• build_expr_binop builds a binary expression node, tagged with the constant OP_MUL, and with two arguments $1, $3 denoting the two expressions that we are multiplying. OP_MUL is the bytecode that the Orchids virtual machine uses to implement multiplication, and is defined in ovm.h (see below).  The function build_expr_binop is used to build abstract syntax tree nodes for constructions that take two arguments and return a value. For unary constructions, use build_expr_monop. For binary constructions that return a Boolean value, meant to be tested by if tests, say, use build_expr_cond instead (e.g, <= or &&).  Other examples can be found in the grammar file issdl.y.
    • The resulting abstract syntax node should be stored into $$. Instead of writing $$ = build_expr_binop(compiler_ctx_g, OP_MUL, $1, $3), please use the RESULT macro. This not only takes care of calling GC_TOUCH, but will also push $$ onto a stack (ctx->protected, where ctx is the rule compiler context) that the garbage collector will go though to mark objects. This makes sure that none of these newly created nodes will be freed by the garbage collector. You may also use RESULT_DROP, instead of RESULT, to first pop that stack to a predefined level, then push the result. A typical example is the grammar production:
        rulekw SYMNAME synchro O_BRACE state states C_BRACE
        { RESULT_DROP($$,$1, build_rule(compiler_ctx_g, &($2), $5, $6, $3)); }

      which first pops the ctx->protected stack to the level given by $1, then pushes the result of build_rule.  The right level is obtained by calling COMPILE_GC_DEPTH on recognizing the first token (RULE):

      rulekw : RULE { $$ = COMPILE_GC_DEPTH(compiler_ctx_g); }

      We did not do that for multiplication, because it would be impractical to obtain the value of COMPILE_GC_DEPTH before we even recognize the first expr given as multiplicand. In that case, the ctx->protected stack will probably be slightly larger than needed, but that should not cause much of a problem.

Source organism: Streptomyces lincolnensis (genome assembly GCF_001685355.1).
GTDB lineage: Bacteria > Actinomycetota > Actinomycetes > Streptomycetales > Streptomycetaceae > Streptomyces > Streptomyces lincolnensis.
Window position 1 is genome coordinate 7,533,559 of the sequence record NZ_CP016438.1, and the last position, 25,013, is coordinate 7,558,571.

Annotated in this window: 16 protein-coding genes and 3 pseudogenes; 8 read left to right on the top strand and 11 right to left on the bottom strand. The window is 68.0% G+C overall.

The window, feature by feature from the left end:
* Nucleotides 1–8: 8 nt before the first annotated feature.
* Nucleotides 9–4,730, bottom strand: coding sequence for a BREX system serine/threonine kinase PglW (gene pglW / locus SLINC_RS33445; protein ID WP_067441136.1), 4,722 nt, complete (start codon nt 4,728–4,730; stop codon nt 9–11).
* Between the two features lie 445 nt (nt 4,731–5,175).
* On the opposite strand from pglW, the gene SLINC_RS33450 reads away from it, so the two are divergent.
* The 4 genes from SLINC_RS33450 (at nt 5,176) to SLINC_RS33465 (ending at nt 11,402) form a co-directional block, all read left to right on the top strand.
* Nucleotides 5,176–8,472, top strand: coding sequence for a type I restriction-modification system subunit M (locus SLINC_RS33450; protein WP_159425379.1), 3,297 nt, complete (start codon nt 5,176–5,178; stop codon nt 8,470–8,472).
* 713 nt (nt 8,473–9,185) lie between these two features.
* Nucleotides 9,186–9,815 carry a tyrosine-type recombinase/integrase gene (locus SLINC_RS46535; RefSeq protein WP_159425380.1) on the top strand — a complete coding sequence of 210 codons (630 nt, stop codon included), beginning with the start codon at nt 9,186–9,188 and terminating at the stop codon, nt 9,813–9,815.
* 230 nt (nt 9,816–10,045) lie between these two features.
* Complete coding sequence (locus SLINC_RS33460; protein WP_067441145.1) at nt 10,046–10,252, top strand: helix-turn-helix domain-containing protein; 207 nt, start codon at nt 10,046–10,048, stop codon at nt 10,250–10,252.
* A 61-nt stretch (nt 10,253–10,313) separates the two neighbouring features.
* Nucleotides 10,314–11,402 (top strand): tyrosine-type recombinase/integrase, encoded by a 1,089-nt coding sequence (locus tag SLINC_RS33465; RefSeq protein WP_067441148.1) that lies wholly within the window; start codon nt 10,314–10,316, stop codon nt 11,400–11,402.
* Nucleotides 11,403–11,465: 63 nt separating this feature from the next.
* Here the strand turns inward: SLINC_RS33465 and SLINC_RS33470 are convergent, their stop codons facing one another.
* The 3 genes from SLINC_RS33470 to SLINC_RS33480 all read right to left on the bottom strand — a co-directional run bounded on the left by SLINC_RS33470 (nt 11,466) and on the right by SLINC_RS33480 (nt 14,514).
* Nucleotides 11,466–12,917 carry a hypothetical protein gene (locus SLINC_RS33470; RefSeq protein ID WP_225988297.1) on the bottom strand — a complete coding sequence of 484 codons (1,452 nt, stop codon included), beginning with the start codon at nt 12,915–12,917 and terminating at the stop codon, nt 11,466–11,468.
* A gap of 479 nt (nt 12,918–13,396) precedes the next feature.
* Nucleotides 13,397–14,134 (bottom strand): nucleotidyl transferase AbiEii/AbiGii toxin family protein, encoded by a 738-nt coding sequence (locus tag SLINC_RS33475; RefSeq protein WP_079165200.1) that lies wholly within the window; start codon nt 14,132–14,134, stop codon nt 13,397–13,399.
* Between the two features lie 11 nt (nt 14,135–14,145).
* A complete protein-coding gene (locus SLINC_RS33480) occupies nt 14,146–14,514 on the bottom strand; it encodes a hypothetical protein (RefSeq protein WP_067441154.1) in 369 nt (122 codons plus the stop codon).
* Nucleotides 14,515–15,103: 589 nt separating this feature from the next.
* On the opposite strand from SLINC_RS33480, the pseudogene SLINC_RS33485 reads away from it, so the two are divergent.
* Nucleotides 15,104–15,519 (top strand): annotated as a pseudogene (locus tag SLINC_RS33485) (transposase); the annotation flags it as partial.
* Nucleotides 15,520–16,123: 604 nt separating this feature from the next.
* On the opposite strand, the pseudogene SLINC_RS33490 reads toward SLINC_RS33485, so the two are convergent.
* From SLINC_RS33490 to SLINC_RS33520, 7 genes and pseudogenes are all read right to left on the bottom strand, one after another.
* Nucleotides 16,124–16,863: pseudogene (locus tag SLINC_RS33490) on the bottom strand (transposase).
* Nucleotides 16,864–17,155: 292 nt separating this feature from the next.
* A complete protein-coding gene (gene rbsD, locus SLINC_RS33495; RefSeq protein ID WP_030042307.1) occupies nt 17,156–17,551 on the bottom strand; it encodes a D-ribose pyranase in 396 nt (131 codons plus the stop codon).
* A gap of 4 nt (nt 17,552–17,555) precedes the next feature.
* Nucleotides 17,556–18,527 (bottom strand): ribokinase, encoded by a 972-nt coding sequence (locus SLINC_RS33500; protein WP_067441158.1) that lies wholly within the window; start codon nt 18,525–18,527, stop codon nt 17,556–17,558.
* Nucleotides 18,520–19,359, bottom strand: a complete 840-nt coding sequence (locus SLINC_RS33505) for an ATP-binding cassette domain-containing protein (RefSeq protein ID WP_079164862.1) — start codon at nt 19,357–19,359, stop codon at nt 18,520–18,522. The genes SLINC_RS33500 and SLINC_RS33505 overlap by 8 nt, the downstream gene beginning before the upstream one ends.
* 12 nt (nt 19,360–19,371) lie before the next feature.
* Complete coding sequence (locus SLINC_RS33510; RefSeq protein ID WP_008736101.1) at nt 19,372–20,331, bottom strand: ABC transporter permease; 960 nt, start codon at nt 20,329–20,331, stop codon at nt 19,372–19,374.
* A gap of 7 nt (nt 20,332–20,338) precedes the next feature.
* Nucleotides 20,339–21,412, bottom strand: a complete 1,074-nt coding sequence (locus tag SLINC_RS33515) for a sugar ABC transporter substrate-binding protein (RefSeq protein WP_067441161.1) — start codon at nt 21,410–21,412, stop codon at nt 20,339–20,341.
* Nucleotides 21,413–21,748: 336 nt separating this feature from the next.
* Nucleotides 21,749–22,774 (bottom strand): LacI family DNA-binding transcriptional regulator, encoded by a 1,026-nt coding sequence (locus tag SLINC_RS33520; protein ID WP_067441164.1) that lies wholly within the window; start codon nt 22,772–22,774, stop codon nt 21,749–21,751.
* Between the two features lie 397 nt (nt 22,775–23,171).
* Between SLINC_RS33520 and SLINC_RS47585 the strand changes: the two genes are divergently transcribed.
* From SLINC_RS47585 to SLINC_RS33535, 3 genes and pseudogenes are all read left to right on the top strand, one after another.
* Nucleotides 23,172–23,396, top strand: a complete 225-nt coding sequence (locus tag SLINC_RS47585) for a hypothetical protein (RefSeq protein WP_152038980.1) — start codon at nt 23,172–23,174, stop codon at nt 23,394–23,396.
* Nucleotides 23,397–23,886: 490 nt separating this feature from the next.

Extending the virtual machine

That mostly means adding one bytecode in our example, namely OP_MUL.  Add it at the end of the list of macros of the form OP_… in ovm.h.  Make sure that the total number of opcodes is updated.  At the time of writing, the last opcode becomes number 36, so we must write:

#define OPCODE_NUM 37

Now you need to write the code for the OP_MUL opcode:

static int ovm_mul(isn_param_t *param)
  orchids_t *ctx = param->ctx;
  ovm_var_t *op1;
  ovm_var_t *op2;
  ovm_var_t *res = NULL;

  DebugLog(DF_OVM, DS_DEBUG, "OP_MUL\n");
  op2 = (ovm_var_t *)STACK_ELT(ctx->ovm_stack, 1);
  op1 = (ovm_var_t *)STACK_ELT(ctx->ovm_stack, 2);
  param->ip += 1;
  if (!IS_NULL(op1) && !IS_NULL(op2))
    res = issdl_mul(ctx->gc_ctx, op1, op2);
  STACK_DROP(ctx->ovm_stack, 2);
  PUSH_VALUE(ctx, res);
  return 0;

As you can see, ovm_mul takes a unique parameter of type isn_param_t * as argument. This is a pointer to a struct that contains all the relevant information: the Orchids context param->ctx (from which we obtain the virtual machine’s stack, and then the two values to multiply) and the program counter param->ip, which we will have to increment.

Extending the rule compiler

We do not have to do anything here!  Since we have already registered our new construction as building an abstract syntax tree through build_expr_binop, the rule compiler already knows how to compile this with the opcode given (OP_MUL).